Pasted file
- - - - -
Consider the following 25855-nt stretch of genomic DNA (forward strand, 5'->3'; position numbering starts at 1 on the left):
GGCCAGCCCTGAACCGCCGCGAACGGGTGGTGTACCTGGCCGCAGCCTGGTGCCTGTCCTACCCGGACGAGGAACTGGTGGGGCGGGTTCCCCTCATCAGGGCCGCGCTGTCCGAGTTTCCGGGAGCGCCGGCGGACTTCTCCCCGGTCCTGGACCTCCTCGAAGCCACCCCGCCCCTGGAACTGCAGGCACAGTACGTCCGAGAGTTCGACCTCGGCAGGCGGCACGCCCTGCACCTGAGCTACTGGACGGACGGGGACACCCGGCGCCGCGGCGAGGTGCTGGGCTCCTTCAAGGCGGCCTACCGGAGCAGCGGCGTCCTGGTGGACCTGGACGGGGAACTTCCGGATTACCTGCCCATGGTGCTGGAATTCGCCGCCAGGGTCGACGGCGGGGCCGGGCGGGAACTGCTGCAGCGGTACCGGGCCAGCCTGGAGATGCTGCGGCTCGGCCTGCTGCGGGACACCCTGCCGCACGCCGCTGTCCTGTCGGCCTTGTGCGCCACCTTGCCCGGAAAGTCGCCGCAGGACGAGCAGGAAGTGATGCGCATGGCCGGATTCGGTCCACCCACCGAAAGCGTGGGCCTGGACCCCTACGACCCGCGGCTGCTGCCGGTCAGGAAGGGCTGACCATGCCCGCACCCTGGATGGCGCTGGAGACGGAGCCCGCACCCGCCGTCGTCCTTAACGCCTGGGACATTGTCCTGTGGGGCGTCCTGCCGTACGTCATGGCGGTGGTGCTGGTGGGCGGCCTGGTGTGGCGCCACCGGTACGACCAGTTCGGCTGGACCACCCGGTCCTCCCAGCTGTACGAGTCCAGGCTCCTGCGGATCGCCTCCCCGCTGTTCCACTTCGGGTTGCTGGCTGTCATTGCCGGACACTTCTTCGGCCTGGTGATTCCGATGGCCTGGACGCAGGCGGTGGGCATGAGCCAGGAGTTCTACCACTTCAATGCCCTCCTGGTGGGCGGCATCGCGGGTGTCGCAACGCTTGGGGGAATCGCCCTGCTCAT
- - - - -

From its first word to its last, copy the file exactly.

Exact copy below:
Consider the following 25855-nt stretch of genomic DNA (forward strand, 5'->3'; position numbering starts at 1 on the left):
GGCCAGCCCTGAACCGCCGCGAACGGGTGGTGTACCTGGCCGCAGCCTGGTGCCTGTCCTACCCGGACGAGGAACTGGTGGGGCGGGTTCCCCTCATCAGGGCCGCGCTGTCCGAGTTTCCGGGAGCGCCGGCGGACTTCTCCCCGGTCCTGGACCTCCTCGAAGCCACCCCGCCCCTGGAACTGCAGGCACAGTACGTCCGAGAGTTCGACCTCGGCAGGCGGCACGCCCTGCACCTGAGCTACTGGACGGACGGGGACACCCGGCGCCGCGGCGAGGTGCTGGGCTCCTTCAAGGCGGCCTACCGGAGCAGCGGCGTCCTGGTGGACCTGGACGGGGAACTTCCGGATTACCTGCCCATGGTGCTGGAATTCGCCGCCAGGGTCGACGGCGGGGCCGGGCGGGAACTGCTGCAGCGGTACCGGGCCAGCCTGGAGATGCTGCGGCTCGGCCTGCTGCGGGACACCCTGCCGCACGCCGCTGTCCTGTCGGCCTTGTGCGCCACCTTGCCCGGAAAGTCGCCGCAGGACGAGCAGGAAGTGATGCGCATGGCCGGATTCGGTCCACCCACCGAAAGCGTGGGCCTGGACCCCTACGACCCGCGGCTGCTGCCGGTCAGGAAGGGCTGACCATGCCCGCACCCTGGATGGCGCTGGAGACGGAGCCCGCACCCGCCGTCGTCCTTAACGCCTGGGACATTGTCCTGTGGGGCGTCCTGCCGTACGTCATGGCGGTGGTGCTGGTGGGCGGCCTGGTGTGGCGCCACCGGTACGACCAGTTCGGCTGGACCACCCGGTCCTCCCAGCTGTACGAGTCCAGGCTCCTGCGGATCGCCTCCCCGCTGTTCCACTTCGGGTTGCTGGCTGTCATTGCCGGACACTTCTTCGGCCTGGTGATTCCGATGGCCTGGACGCAGGCGGTGGGCATGAGCCAGGAGTTCTACCACTTCAATGCCCTCCTGGTGGGCGGCATCGCGGGTGTCGCAACGCTTGGGGGAATCGCCCTGCTCAT